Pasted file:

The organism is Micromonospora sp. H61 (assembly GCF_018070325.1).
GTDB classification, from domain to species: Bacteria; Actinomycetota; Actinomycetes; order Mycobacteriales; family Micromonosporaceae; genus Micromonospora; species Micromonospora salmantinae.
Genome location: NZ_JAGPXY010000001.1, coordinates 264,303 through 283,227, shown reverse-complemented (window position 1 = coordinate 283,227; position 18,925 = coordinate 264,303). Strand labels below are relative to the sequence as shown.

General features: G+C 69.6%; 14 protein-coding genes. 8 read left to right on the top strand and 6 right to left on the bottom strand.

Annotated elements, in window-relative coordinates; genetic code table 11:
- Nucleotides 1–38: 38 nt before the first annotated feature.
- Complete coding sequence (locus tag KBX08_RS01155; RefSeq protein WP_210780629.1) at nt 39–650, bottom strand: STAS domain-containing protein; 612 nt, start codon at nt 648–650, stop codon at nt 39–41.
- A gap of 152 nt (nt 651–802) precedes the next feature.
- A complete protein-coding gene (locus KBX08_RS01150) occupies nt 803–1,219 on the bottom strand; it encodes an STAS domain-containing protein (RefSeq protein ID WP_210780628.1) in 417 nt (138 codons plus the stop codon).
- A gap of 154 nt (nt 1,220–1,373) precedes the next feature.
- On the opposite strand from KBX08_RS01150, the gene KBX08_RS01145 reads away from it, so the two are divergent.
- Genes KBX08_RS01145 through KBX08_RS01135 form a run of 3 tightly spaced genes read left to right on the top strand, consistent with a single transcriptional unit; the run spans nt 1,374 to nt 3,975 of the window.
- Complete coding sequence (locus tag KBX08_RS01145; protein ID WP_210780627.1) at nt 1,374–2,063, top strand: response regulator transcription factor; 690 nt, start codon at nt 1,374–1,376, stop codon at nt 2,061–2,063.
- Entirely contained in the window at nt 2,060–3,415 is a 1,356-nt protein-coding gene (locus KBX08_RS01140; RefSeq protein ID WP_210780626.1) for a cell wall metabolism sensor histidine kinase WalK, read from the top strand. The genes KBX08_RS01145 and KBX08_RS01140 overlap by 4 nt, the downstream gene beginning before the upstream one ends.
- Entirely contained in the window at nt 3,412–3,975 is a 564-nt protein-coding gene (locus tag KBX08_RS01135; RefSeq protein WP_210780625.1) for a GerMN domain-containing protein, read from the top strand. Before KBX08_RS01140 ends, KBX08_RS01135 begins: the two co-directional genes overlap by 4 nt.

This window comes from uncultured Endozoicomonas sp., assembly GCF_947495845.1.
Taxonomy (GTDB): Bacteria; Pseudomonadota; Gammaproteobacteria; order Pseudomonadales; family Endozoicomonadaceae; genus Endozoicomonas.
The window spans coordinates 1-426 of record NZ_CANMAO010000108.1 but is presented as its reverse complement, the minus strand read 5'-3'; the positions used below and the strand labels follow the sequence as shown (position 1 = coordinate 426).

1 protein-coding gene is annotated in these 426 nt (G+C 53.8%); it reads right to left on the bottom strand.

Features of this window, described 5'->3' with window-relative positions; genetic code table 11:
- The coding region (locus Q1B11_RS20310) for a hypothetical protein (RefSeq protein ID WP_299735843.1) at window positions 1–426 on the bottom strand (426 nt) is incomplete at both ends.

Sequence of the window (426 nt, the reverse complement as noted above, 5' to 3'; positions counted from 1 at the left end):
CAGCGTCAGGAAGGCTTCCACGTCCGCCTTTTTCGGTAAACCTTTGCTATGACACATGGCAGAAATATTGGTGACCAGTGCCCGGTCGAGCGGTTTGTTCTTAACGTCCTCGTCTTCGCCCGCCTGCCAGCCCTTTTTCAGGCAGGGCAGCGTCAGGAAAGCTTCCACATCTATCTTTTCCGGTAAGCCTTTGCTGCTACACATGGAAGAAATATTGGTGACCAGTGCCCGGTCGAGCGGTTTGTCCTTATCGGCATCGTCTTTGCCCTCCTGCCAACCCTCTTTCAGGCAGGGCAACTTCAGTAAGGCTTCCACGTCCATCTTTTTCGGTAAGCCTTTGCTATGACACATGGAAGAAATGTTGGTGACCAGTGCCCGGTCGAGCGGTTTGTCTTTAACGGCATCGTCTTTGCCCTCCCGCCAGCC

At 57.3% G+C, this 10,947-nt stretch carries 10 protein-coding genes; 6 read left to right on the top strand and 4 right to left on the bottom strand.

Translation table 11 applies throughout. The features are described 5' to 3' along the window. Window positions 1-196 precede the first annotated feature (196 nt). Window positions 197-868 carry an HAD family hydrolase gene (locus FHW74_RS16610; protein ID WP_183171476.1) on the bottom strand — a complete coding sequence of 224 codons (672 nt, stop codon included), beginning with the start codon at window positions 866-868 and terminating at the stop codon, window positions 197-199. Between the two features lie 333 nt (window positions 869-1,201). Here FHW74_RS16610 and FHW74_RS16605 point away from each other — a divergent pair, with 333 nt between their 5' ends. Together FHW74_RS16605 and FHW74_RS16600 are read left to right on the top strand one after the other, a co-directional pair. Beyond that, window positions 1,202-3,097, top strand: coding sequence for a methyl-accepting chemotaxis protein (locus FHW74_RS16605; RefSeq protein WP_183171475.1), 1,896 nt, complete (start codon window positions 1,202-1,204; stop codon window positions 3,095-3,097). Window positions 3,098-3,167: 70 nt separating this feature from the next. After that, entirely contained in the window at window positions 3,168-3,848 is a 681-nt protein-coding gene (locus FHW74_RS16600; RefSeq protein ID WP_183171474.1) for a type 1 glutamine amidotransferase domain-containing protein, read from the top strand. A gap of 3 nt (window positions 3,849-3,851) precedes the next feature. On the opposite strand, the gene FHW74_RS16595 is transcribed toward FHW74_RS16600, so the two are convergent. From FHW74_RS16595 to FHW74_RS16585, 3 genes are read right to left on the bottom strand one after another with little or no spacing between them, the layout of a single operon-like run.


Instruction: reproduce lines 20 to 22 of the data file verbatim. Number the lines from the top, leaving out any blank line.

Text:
Features of this window, described 5'->3' with window-relative positions; genetic code table 11:
- The coding region (locus Q1B11_RS20310) for a hypothetical protein (RefSeq protein ID WP_299735843.1) at window positions 1–426 on the bottom strand (426 nt) is incomplete at both ends.

Sequence of the window (426 nt, the reverse complement as noted above, 5' to 3'; positions counted from 1 at the left end):